Therefore we maintain a "vote count" for every offset at base rate. For each matching level, we add one to the corresponding samples in base rate. Then we pick the base rate sample with the highest score.

Votes per sample at base rate

The spike is at offset 10029 at base rate, corresponding to frame 626.81 or 627. The "broad base" is the best match at a downsampled sequence. As we see, the match at the downsamples sequence overlaps the best match, but there is also a "best" match that doesn't - the little rectangle just to the right of the spike.

Votes per sample at base rate, zoomed in on the spike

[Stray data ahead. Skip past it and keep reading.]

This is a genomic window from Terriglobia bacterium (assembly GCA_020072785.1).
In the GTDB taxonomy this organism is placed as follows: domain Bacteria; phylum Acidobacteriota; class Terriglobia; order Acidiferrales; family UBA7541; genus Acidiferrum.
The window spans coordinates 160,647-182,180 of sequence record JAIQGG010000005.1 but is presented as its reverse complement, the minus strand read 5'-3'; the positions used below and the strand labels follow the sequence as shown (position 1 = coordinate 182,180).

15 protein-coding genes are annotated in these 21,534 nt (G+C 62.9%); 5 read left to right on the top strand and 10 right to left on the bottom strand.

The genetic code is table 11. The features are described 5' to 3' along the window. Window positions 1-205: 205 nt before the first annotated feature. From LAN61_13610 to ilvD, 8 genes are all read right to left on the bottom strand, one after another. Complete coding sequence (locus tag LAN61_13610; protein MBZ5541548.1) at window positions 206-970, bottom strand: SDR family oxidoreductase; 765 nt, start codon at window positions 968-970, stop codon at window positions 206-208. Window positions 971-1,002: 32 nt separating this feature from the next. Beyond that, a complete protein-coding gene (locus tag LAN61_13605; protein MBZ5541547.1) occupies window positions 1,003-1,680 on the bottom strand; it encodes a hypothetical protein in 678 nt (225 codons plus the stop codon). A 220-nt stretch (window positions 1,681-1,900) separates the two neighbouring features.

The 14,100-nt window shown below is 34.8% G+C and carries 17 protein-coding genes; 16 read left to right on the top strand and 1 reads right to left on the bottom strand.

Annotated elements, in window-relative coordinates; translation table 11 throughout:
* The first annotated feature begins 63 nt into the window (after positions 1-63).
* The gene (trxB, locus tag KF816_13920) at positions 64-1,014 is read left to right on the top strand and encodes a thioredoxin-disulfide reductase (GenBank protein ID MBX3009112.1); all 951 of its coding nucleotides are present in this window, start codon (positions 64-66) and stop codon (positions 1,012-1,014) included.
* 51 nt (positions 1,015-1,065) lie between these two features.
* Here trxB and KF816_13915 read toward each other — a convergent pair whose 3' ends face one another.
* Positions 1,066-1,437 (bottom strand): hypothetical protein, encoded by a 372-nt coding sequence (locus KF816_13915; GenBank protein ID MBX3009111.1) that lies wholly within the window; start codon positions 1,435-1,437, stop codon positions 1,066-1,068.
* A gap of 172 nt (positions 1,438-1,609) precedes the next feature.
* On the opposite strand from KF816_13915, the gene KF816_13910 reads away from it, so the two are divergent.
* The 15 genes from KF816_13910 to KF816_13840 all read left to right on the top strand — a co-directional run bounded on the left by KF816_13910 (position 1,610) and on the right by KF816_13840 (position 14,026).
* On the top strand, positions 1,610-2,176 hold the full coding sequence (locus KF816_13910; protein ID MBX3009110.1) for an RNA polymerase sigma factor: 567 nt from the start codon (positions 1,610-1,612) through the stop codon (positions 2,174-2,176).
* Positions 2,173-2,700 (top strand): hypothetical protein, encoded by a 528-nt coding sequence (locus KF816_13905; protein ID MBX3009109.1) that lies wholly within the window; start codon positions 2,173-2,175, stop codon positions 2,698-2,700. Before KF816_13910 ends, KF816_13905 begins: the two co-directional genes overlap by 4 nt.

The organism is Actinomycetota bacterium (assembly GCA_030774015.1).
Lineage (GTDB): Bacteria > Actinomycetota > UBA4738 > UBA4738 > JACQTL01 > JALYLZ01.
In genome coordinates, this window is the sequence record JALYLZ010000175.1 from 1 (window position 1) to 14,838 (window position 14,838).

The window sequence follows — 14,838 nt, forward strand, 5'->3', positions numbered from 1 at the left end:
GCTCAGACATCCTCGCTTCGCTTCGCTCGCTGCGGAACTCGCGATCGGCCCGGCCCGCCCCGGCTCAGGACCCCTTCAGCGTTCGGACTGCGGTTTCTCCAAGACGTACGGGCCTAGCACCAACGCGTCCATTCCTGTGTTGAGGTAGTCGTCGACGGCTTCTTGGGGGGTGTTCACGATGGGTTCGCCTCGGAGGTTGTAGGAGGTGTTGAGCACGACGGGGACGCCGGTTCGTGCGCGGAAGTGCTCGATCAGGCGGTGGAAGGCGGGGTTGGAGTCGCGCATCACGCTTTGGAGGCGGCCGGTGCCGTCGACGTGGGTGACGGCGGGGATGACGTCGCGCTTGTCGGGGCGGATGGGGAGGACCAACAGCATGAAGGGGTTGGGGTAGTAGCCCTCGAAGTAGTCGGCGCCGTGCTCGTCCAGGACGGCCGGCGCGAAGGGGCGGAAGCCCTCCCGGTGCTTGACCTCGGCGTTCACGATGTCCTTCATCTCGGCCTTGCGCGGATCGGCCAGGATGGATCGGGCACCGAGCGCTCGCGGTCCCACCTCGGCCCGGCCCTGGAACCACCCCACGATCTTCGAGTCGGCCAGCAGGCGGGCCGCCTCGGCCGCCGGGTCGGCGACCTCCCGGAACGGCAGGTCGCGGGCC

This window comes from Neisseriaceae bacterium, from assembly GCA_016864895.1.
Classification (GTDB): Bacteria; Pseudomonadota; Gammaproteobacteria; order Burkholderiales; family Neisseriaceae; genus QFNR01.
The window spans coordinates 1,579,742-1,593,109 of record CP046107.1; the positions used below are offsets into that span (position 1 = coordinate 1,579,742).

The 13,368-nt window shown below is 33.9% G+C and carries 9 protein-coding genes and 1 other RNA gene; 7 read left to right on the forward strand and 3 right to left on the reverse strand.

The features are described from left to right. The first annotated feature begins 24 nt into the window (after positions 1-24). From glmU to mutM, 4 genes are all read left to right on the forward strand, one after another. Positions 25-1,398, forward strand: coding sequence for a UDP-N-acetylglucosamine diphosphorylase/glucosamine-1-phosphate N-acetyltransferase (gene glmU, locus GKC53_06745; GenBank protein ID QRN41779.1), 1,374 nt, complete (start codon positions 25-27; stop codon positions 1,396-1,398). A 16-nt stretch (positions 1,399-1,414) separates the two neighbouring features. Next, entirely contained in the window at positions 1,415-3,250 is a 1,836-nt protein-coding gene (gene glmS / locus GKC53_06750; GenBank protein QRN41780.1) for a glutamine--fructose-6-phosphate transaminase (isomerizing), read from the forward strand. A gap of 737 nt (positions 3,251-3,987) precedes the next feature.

The spike is at offset 10029 is still there, but as we can see, the best match at base rate need not be the best match at other resolutions.

7. Performance

The sync code was run on seven "part" clips from the first act of the first day of Layali Dance Academy's Student Shows for Autumn 2013, matching them against four "host" clips. In every case the match was frame-perfect.

8. Endnote: A Comment On Blender's Stance

The Blender Manual for the Multicam Selector[d] opposes the use of the soundtrack for synchronization, stating that:

We might add automatic sync feature based on global brightness of the video frames in the future. (Syncing based on the audio tracks, like most commercial applications do, isn't very clever, since the speed of sound is only around 340 metres per second and if you have one of you camera 30 meters away, which isn't uncommon, you are already 2-3 frames off. Which *is* noticeable...)